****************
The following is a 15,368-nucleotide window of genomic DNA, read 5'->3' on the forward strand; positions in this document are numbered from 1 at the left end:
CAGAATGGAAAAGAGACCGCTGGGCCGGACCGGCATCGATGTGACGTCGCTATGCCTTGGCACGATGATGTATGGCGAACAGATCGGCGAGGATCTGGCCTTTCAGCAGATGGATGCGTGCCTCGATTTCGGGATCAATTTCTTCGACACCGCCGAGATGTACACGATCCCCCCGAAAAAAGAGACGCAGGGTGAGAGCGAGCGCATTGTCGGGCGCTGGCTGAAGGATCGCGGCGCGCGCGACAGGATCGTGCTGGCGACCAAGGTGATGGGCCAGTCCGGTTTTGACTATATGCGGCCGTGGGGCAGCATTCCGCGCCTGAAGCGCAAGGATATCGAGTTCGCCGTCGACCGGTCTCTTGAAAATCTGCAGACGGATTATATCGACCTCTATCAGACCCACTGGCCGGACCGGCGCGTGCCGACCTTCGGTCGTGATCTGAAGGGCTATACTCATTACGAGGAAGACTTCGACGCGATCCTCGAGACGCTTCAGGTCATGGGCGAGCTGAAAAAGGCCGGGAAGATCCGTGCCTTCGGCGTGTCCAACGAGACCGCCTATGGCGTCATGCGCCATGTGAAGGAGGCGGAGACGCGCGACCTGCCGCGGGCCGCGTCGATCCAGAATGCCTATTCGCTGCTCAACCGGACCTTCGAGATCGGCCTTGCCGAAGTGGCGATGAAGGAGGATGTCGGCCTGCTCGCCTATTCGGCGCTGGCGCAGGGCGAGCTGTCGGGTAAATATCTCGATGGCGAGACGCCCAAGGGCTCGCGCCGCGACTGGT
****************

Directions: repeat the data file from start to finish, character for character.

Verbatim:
The following is a 15,368-nucleotide window of genomic DNA, read 5'->3' on the forward strand; positions in this document are numbered from 1 at the left end:
CAGAATGGAAAAGAGACCGCTGGGCCGGACCGGCATCGATGTGACGTCGCTATGCCTTGGCACGATGATGTATGGCGAACAGATCGGCGAGGATCTGGCCTTTCAGCAGATGGATGCGTGCCTCGATTTCGGGATCAATTTCTTCGACACCGCCGAGATGTACACGATCCCCCCGAAAAAAGAGACGCAGGGTGAGAGCGAGCGCATTGTCGGGCGCTGGCTGAAGGATCGCGGCGCGCGCGACAGGATCGTGCTGGCGACCAAGGTGATGGGCCAGTCCGGTTTTGACTATATGCGGCCGTGGGGCAGCATTCCGCGCCTGAAGCGCAAGGATATCGAGTTCGCCGTCGACCGGTCTCTTGAAAATCTGCAGACGGATTATATCGACCTCTATCAGACCCACTGGCCGGACCGGCGCGTGCCGACCTTCGGTCGTGATCTGAAGGGCTATACTCATTACGAGGAAGACTTCGACGCGATCCTCGAGACGCTTCAGGTCATGGGCGAGCTGAAAAAGGCCGGGAAGATCCGTGCCTTCGGCGTGTCCAACGAGACCGCCTATGGCGTCATGCGCCATGTGAAGGAGGCGGAGACGCGCGACCTGCCGCGGGCCGCGTCGATCCAGAATGCCTATTCGCTGCTCAACCGGACCTTCGAGATCGGCCTTGCCGAAGTGGCGATGAAGGAGGATGTCGGCCTGCTCGCCTATTCGGCGCTGGCGCAGGGCGAGCTGTCGGGTAAATATCTCGATGGCGAGACGCCCAAGGGCTCGCGCCGCGACTGGT